Aside from the normal cat behavior of scratching to stretch, mark territory, file nails or just to feel good, there are times when a cat might take a swipe at you or someone else.
- It can be a warning or defensive tactic when cats feel threatened. In this case, stop what you are doing—kitty wants to be left alone.
- They are playing (roughly). Your cat can catch your hand now and again during a biting and bunny-kicking frenzy if they think you are playing with them. Touching their tummies could lead to this, so beware of the belly. Dr. Conrad recommends always using a toy to play rather than your hand to avoid getting hurt. If you’ve ignored the advice and find your hand a victim of a scratching, prey-catching playtime, the best thing to do is to keep it still so that your cat realizes you aren’t playing and releases your hand.
“If your cat is scratching you in an aggressive manner,” adds Dr. Conrad, “you should speak with a certified cat behaviorist. These behaviors can be trained out of a cat.”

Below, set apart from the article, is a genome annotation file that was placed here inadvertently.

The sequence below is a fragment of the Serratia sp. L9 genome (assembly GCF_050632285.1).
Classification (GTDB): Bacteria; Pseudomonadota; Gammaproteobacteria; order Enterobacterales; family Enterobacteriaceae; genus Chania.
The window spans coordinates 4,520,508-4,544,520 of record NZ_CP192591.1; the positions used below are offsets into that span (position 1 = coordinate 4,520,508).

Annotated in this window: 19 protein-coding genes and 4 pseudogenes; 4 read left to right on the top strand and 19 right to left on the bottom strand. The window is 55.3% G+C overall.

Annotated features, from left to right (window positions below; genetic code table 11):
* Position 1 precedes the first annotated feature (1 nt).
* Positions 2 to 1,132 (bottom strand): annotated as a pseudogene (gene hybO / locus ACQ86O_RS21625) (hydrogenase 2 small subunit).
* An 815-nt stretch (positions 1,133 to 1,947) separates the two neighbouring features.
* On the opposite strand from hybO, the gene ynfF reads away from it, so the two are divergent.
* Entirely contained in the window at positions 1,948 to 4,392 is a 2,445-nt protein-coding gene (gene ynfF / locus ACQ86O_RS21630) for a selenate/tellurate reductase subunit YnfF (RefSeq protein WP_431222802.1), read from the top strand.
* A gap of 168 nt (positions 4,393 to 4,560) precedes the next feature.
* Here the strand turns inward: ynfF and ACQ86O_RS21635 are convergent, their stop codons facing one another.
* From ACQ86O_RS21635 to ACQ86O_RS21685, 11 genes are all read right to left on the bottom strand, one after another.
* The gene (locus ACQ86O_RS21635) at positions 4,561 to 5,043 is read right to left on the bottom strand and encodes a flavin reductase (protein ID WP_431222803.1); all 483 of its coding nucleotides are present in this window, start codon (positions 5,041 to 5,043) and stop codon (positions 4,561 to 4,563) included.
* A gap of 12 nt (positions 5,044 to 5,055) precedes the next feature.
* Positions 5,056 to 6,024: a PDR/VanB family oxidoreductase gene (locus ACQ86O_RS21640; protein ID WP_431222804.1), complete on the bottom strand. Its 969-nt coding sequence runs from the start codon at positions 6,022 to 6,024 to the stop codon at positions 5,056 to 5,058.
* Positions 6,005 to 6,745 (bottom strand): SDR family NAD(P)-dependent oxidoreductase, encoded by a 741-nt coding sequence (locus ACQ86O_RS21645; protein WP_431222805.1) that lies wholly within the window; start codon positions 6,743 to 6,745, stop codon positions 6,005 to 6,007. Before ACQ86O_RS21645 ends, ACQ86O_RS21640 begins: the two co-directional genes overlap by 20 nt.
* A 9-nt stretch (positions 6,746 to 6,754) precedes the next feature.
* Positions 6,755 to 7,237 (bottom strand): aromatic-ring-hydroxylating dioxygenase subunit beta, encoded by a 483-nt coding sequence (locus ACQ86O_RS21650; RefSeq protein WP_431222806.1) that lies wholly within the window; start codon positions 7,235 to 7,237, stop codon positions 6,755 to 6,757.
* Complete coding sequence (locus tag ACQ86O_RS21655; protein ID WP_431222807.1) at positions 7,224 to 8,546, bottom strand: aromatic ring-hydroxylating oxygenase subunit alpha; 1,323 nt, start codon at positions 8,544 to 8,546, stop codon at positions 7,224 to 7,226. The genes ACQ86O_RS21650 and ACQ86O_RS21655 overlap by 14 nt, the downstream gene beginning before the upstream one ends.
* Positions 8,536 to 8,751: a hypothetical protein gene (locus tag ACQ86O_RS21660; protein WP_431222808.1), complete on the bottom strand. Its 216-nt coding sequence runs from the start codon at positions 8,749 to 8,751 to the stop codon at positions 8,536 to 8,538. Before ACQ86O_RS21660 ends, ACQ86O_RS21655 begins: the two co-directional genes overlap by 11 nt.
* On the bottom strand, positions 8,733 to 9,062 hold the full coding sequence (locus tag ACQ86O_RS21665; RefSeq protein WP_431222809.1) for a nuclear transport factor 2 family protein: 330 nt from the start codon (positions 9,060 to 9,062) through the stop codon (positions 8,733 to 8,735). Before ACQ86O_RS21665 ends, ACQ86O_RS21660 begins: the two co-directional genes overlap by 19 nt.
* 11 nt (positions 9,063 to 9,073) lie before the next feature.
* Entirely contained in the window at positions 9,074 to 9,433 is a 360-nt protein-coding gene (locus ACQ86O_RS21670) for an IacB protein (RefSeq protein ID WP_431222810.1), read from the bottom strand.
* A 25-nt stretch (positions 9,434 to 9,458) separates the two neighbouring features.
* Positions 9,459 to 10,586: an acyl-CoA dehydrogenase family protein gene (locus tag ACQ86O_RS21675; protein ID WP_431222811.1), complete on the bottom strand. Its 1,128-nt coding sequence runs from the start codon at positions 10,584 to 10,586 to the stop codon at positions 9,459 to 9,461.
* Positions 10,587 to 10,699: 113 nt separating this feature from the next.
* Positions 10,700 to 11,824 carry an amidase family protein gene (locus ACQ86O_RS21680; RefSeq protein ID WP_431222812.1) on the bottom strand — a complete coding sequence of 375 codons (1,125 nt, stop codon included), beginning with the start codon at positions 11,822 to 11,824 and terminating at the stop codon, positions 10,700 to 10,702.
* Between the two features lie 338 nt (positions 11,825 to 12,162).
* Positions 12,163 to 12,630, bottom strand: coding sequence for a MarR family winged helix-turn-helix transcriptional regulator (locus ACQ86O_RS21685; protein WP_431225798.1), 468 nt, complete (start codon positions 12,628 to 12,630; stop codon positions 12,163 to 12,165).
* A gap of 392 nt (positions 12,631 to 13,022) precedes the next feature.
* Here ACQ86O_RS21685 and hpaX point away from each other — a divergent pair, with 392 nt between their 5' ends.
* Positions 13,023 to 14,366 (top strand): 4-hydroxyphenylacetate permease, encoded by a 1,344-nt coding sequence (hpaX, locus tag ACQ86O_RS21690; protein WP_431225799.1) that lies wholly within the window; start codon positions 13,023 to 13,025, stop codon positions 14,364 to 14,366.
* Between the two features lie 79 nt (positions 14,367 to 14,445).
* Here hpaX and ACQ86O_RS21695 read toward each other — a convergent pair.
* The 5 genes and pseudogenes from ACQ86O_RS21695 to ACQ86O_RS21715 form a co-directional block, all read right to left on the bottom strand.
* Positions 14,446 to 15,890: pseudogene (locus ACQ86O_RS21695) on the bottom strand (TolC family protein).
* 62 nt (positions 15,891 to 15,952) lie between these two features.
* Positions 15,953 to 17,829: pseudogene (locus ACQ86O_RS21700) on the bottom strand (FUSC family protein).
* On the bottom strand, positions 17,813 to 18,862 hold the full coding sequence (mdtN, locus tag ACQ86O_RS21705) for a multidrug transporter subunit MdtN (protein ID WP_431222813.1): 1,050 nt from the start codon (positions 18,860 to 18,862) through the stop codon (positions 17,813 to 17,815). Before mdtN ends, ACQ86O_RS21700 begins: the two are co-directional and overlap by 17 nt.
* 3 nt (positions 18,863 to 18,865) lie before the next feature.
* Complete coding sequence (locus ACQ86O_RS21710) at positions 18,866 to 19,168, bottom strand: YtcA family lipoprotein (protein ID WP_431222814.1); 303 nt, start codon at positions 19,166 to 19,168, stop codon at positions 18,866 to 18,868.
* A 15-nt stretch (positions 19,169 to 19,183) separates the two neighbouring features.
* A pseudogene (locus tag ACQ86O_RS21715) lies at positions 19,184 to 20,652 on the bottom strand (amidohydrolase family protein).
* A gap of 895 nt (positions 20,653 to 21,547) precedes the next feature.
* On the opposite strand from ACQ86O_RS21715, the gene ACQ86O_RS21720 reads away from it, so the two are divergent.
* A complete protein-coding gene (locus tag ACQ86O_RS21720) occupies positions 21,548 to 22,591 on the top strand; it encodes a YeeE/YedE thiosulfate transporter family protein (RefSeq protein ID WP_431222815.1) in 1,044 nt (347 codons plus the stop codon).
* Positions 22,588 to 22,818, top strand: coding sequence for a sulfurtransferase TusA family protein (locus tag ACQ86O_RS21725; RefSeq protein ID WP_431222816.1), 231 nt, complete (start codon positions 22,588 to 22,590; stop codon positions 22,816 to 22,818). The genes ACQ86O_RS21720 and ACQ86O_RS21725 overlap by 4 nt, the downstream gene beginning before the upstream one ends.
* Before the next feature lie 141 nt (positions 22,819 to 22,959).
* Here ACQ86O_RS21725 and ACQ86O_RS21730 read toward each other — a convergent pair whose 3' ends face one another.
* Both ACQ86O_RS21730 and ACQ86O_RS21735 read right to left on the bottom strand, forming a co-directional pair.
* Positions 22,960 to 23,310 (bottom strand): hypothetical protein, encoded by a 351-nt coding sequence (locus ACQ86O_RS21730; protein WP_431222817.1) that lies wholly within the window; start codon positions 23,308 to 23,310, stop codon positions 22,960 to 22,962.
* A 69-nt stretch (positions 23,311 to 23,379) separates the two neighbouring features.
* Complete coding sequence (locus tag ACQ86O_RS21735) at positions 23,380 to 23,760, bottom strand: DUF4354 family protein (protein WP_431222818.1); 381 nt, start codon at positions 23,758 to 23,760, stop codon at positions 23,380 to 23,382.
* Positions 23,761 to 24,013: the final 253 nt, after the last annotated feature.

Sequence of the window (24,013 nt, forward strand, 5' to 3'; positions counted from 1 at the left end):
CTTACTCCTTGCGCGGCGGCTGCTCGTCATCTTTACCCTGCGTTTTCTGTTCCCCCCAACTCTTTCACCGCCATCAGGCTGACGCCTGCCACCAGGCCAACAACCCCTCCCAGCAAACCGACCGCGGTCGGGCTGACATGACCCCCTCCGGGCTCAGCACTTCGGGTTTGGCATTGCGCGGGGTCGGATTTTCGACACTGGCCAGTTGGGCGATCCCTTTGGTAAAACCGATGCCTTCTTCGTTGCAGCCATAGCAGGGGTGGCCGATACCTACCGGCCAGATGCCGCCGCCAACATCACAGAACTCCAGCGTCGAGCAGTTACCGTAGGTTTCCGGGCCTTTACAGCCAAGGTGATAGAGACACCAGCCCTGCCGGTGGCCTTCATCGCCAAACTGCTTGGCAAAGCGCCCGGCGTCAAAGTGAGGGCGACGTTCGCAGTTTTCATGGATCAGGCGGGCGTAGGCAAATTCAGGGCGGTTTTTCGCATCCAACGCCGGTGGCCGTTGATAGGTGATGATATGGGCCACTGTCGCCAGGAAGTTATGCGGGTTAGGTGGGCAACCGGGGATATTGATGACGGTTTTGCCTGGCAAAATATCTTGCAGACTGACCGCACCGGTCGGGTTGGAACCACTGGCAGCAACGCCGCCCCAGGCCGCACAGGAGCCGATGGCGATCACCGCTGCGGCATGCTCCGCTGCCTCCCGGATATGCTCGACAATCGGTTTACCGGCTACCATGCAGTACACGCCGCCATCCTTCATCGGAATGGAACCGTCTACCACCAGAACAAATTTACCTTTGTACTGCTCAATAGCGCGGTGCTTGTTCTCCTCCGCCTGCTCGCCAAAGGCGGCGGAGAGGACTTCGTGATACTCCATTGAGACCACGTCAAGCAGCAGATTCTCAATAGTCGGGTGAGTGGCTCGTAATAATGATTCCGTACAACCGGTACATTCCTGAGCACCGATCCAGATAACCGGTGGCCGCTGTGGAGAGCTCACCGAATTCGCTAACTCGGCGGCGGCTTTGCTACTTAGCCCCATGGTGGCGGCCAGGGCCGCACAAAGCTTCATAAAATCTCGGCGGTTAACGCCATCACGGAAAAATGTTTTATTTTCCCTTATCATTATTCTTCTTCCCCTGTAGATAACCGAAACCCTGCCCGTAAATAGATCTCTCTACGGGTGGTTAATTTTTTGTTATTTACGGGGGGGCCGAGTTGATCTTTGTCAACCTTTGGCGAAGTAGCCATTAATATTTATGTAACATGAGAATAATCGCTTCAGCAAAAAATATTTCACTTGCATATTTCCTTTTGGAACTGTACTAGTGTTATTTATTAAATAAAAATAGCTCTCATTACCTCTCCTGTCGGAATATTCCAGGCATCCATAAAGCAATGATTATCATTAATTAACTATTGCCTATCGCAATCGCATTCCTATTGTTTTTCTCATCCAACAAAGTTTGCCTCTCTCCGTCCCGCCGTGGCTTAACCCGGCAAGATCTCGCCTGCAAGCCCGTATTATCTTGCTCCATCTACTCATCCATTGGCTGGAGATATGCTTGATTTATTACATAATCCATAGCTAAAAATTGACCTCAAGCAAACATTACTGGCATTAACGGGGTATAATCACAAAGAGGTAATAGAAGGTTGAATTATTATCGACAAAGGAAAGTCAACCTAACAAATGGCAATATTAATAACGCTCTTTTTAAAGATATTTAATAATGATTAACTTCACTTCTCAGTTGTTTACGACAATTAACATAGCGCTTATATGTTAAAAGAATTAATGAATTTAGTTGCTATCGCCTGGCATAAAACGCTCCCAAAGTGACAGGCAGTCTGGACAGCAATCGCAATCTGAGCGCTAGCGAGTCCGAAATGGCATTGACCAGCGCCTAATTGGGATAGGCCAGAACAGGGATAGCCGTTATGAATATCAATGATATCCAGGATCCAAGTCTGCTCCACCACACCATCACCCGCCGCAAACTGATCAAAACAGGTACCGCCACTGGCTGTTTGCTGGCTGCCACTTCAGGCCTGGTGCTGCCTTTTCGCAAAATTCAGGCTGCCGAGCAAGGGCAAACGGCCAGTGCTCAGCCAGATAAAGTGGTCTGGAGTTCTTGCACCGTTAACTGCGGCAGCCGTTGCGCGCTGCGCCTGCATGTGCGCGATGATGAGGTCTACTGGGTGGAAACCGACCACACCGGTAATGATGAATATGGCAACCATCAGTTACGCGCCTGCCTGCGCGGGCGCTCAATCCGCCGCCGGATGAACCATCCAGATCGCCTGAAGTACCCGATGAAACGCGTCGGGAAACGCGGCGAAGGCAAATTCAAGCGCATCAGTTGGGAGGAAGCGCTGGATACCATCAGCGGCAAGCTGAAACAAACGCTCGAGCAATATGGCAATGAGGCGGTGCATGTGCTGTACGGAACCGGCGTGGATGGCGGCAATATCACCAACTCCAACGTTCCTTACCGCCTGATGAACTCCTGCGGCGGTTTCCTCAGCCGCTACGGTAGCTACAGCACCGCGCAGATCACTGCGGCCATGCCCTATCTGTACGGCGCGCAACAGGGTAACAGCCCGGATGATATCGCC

So that’s your cat psychology crash course on cat scratching. It might take time to teach your kitty where she can scratch, but it’s worth it—for your cat’s overall happiness and for the sake of your carpet, furniture, hands and anything else that could be a target. Be patient as you’re trying to find the texture your cat prefers to claw and keep in mind that what one might like, another might not. Here’s to healthy (and appropriate) scratching!
Fun Cat Fact: Most cats only have 18 toes total—10 in front and 8 in back.
Instead of owning 30 cats, Nikki has an impressive collection of 30 cat-themed T-shirts, and just 4 pets—a ginger-haired senior cat, a senior Maine Coon, a middle-aged Choodle, and a young kitty who showed up one day on the back steps. A former Orlando resident, Nikki worked on several tourism publications before moving to South Beach. When she’s not stopping to take pics of community cats to post on Instagram, Nikki spends her time with the office pets at Chewy, writing for their BeChewy blog.